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- From: Dan Brickley <Daniel.Brickley@bristol.ac.uk>
- To: Tim Bray <firstname.lastname@example.org>
- Date: Sun, 31 Dec 2000 00:44:38 +0000 (GMT)
On Sat, 30 Dec 2000, Tim Bray wrote:
> I think that if you got a group of qualified people, mostly
> computer programmers, together, you could cook, in a few
> weeks, cook up a nice little markup vocabulary containing:
> 1. a few basic chunks of XHTML
Something like http://www.w3.org/TR/2000/REC-xhtml-basic-20001219/ ?
> 2. the simple XLink element (I don't think you need extended, and
> by using simple you could graft the whole thing onto an XHTML
> <div> or some such).
> 3. a namespace in which are defined a bunch of reserved
> role attribute values
(can't help wondering what we'd put at the namespace uri...)
> These things would look like web pages and would display
> nicely in a browser. The idea is that the xlinks would
> point to related resources of various types. The role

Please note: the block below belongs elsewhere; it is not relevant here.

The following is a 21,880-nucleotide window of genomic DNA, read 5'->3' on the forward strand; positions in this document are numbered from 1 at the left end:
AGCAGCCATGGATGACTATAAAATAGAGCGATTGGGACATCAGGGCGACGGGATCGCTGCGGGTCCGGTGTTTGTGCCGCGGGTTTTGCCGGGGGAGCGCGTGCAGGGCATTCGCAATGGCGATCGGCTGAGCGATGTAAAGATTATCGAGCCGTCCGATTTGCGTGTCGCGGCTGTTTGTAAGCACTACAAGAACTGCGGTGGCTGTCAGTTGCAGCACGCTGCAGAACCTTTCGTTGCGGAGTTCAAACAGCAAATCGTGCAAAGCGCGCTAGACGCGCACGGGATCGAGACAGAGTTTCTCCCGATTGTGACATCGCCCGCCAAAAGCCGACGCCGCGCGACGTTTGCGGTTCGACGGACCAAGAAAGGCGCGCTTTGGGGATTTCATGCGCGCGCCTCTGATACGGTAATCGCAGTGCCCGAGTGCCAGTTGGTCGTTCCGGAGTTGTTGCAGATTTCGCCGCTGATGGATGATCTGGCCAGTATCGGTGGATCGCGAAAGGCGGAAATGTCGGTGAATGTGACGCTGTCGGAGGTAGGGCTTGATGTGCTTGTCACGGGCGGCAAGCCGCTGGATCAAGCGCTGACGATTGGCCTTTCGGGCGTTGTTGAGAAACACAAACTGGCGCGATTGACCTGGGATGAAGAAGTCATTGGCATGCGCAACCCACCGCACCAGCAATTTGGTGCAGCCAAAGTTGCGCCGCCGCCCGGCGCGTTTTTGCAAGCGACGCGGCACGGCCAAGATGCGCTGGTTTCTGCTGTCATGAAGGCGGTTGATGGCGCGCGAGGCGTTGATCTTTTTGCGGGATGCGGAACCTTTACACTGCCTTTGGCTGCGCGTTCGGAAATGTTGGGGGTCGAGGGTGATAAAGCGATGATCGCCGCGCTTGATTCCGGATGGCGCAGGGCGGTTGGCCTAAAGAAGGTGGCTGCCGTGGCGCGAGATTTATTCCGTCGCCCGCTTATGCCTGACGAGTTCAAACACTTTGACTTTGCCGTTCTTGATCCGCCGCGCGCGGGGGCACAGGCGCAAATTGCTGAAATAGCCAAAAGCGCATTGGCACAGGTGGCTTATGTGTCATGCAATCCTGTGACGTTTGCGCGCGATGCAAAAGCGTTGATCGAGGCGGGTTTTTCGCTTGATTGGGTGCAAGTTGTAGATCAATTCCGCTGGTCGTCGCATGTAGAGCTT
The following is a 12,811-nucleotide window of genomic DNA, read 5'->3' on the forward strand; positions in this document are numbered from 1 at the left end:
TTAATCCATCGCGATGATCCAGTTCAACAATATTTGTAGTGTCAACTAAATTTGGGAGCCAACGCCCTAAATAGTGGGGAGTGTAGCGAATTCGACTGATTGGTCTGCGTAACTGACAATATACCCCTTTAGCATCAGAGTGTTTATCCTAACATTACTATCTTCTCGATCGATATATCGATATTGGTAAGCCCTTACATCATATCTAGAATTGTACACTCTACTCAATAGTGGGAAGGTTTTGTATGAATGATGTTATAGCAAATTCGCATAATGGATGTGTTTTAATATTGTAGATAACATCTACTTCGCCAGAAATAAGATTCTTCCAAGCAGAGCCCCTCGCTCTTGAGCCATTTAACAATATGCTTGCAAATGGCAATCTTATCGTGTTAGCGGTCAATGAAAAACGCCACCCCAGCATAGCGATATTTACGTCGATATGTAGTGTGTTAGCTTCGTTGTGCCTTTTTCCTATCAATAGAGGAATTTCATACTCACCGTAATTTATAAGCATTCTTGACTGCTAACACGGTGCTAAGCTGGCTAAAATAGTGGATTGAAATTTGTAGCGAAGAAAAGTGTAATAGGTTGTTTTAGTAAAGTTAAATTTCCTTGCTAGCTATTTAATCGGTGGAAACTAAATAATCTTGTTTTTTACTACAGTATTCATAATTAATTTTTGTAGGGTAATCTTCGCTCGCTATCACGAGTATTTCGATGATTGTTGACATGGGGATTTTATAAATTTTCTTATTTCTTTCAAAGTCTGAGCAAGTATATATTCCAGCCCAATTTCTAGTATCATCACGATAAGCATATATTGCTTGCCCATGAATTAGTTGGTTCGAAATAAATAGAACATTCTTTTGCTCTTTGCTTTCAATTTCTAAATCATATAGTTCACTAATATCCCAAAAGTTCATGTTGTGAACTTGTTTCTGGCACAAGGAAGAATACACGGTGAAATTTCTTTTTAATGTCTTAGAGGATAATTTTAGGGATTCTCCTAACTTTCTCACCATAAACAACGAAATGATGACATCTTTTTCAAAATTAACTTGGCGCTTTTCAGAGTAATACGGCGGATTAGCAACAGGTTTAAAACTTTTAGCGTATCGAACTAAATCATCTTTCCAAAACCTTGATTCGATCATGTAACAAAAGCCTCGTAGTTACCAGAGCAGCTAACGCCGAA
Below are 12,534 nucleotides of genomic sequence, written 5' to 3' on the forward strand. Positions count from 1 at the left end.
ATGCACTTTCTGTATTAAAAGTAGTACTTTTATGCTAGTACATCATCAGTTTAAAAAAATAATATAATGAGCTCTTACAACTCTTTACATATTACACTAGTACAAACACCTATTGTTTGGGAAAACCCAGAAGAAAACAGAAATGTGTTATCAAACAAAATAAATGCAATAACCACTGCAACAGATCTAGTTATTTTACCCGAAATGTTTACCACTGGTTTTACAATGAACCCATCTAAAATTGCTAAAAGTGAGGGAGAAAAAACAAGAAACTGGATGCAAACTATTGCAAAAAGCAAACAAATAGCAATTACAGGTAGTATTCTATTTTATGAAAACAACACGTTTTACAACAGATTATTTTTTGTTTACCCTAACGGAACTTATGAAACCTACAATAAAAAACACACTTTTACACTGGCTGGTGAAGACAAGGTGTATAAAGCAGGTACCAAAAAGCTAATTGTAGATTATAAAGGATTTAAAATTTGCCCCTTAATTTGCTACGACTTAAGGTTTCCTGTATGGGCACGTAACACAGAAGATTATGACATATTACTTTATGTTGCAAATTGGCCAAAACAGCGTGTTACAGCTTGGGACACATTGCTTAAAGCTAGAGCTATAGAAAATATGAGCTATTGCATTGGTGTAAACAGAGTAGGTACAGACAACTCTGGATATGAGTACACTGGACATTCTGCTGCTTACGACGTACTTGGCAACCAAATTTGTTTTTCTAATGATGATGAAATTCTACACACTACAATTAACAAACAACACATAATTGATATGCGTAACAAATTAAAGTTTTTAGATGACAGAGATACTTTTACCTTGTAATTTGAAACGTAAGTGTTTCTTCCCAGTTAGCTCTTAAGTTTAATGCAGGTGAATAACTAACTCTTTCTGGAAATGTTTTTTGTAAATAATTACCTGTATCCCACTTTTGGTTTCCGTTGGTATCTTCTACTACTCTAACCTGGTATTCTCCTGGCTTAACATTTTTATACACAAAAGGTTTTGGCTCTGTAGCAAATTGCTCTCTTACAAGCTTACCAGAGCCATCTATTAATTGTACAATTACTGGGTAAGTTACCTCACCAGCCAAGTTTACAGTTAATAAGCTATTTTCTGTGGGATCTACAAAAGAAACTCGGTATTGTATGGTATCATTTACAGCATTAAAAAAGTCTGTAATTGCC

> namespace would contain precooked values for various
> kinds of related resources (e.g. css stylesheet, xsd
> schema, dtd) whose use is widespread enough to achieve
> some consensus. Obviously, you could have links to
> more than one dtd or xsd or whatever.
> I think this would be the ideal kind of thing to retrieve
> when you dereference a namespace URI. Readable by humans
> and also machine-processable and fully extensible.
> If I were feeling particularly grandiose, I'd also describe
> such a thing as a key building block for the Semantic Web.
> But it would have to be done low, fast, and under the radar...
Sounds like a good plan; and not so far what we've already seen deployed
for RSS and Dublin Core.
One ingredient I'd chuck into the mix is http://www.w3.org/TR/xlink2rdf/
since it gives me a handy way of representing XLink typed links as RDF
(and vice versa):
Both XLink and RDF provide a way of asserting relations between
resources. RDF is primarily for describing resources and
their relations, while XLink is primarily for specifying and
traversing hyperlinks. However, the overlap between the two is
sufficient that a mapping from XLink links to statements in an
RDF model can be defined. Such a mapping allows XLink
elements to be harvested as a source of RDF statements. XLink
links (hereafter, "links") thus provide an alternate syntax for
RDF information that may be useful in some situations.